Books are a forest and it’s hard to see the trees, except the tall ones or the old ones. But when you enter the forest, it’s the new growth that emits the sunlight....

Friday, December 13, 2013

Flute Lore, Flute Tales: Artifacts, History, and Stories About the Flute

***Voting is on for the Top 10 Books at the Kid Lit Review.  The House in Windward Leaves is in the Middle Grade category.  At the bottom of the page is the link for voting. This is a wonderful blog for browsing recently released children’s books.***

Flute Lore, Flute Tales:  Artifacts, History, and Stories About the Flute is my new E-book published under Couchgrass Books.  It is aimed for YA, 8 to 18-year-olds, though it is for anyone. 

Explore the flute’s four types as they have appeared on most continents since prehistoric times. This book follows the discovery of artifacts and the historical impact of the instrument. Stories are included in many chapters. Myths, legends, and fairytales are re-told as they pertain to a regional flute. Sumer, the ancient Mediterranean world, Africa, India, the Orient, the Americas, and Europe are presented. The last pages cover eminent flautists, women musicians, jazz flutists, and finally, musical groups and performers who have made the traditional and folk instruments popular again.

Available at Amazon and Lulu Bookstore.  Soon to be available as a Nook Book at Barnes & Noble, and also in the iBookstore at iTunes.   The paperback is in layout phase and planned also, although because of the color photos, it will cost more than most paperbacks.

This is a book I had planned for years.  I began researching it in the 1980s, and while I established my used bookstore at eBay, I collected flutes.   I obtained them, tried them, learned about them, and then I would sell one and obtain another.  During those years, archeologists were publishing stunning new evidence of prehistoric flutes.  If I had written the book in the 1980s, it wouldn’t have included information about flutes older than anyone ever imagined.

I nearly went out for a career in flute performance.  As a teenager, I took from Minnesota Orchestra flautist, Sidney Zeitlin.  Although I didn’t go to a music  conservatory, I continued to play at college, and after that, played for weddings and for musicals until I was in my early 30s.   My mother was a string teacher and my paternal grandfather was a professional French hornist.  He played for Sousa when the great composer was an older man.  He wasn’t even sure Sousa knew his first name.  The story is that while they were traveling by train, Sousa came into his train car and addressed my grandfather by his first name, Burr.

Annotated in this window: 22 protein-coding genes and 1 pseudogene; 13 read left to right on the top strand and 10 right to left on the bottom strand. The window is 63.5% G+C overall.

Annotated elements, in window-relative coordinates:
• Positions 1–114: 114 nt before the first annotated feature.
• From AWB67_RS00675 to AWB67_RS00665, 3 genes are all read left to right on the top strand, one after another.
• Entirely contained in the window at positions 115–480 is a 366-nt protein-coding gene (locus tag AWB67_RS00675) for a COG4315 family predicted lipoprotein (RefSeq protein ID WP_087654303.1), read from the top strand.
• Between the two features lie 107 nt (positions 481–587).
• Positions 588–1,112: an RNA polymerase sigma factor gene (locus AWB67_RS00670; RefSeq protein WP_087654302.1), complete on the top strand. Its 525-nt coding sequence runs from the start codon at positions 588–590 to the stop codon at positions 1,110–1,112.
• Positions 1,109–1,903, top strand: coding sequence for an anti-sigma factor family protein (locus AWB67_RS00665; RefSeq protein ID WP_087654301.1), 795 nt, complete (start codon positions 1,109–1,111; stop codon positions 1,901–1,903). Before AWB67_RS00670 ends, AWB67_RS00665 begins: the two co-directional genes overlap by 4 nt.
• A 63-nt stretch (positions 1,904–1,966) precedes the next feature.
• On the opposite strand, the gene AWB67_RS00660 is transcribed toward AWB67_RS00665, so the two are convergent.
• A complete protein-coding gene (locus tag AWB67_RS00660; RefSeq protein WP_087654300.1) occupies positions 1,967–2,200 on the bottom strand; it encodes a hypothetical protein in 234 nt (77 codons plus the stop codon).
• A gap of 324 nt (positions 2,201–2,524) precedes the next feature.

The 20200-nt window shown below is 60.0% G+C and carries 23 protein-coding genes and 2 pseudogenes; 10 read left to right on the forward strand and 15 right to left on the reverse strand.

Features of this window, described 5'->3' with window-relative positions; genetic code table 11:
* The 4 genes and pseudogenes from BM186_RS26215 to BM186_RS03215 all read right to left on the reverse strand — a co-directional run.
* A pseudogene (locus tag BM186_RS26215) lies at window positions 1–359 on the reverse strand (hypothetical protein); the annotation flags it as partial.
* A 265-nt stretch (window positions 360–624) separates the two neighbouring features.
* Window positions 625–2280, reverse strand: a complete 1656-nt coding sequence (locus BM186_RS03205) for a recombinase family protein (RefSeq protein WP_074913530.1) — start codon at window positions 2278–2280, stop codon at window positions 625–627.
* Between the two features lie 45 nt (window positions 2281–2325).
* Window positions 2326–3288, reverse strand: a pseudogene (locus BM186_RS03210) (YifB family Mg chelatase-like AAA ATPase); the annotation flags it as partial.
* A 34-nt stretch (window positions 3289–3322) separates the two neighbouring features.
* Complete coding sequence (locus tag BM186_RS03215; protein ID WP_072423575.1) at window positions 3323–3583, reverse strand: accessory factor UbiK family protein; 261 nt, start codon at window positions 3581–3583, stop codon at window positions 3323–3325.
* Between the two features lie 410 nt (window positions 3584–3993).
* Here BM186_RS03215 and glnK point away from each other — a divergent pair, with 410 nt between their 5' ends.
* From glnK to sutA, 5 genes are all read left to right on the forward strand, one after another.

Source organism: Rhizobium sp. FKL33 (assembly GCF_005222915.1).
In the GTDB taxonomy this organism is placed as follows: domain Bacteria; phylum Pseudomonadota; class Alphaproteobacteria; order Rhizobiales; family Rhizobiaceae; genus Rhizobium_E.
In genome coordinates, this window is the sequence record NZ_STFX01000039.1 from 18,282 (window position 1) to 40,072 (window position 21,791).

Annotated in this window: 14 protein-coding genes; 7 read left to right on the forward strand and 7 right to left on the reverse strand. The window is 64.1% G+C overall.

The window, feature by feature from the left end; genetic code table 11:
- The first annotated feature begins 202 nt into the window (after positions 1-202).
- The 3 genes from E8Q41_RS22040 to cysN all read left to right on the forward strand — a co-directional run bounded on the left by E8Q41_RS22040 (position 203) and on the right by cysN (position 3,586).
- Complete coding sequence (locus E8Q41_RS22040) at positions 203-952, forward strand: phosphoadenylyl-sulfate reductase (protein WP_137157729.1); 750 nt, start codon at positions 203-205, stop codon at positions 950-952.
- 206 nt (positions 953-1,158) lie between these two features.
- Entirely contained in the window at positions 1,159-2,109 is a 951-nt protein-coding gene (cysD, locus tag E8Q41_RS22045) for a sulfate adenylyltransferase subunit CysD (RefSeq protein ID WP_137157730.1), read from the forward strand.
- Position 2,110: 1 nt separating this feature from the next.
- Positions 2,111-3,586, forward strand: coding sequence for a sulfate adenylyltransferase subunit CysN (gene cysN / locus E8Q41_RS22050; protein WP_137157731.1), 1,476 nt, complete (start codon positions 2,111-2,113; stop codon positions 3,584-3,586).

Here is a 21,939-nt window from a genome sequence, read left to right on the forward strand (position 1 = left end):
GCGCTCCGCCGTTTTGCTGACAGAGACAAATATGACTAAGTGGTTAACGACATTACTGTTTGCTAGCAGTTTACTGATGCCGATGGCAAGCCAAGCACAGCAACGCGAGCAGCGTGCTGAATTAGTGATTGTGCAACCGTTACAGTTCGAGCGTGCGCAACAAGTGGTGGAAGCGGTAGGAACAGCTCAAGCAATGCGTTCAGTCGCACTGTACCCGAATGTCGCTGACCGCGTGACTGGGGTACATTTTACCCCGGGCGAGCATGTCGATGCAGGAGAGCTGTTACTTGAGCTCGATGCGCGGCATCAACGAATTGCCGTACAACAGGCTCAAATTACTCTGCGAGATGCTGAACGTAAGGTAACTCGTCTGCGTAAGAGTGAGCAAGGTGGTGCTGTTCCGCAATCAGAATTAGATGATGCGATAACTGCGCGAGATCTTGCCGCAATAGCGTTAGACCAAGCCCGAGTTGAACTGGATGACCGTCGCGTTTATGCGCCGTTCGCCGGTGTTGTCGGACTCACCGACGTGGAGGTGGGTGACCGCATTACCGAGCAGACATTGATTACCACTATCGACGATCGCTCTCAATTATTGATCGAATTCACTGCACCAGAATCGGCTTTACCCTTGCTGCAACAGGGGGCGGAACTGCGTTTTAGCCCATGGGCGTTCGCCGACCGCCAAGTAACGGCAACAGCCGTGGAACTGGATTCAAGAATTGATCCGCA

Music was part of my upbringing although my father never followed that career.  He tried the violin but liked playing baseball better.  Yet he could hum along with French horn concertos. 

I wanted to sing but I didn’t have a voice.  So the flute was a great instrument to learn.  It wasn’t until I was much older that I learned how ancient the instrument was.  Its legacy and its place in societies fascinated me.   I consider it a magical instrument because of a belief concerning its effect on the player.  Now when I play, it is to remember the flute’s personality and how it was good for mine.

At first, I wanted to collect stories about the flute.  But delving into its amazing history, I couldn’t help but tell its authenticated story.   And the flutes around the world – it is almost as if the instrument was a part of being human, usually the first melodic instrument in a society, developed apart from other world flutes.  Its sound accompanied many human stories which are couched into its history, enhancing it rather than conflicting with it.

© Volare2004 | Dreamstime 

Tuesday, November 12, 2013

Fireplace, wastebasket, now internet process

Readers were hardly ever aware of a book’s stages before the internet. But they were used to cover art changes and publisher changes. Two of my books have been re-published with new cover and interior art.  The Swan Bonnet went through a cover and design change in its first six months of publication, being re-published by  Couchgrass Books.  It is now available again as a Kindle book, at as a paperback, and soon as a paperback at Amazon, Barnes & Noble, and Ingram’s.

As a creative writer who began in journals and as a used books dealer, I’ve encountered many ironies in publishing. Short stories and poetry appearing in smaller publications are often lightly edited. Readers of literary journals encounter material that is closer to being in the raw than that in book form. Published books receive much more editing. Authors - creators of whole books and seen in a different light by the public -  used to expect two years of editing and preparation before their book was released by a major publisher. Smaller publishers vary in these capabilities.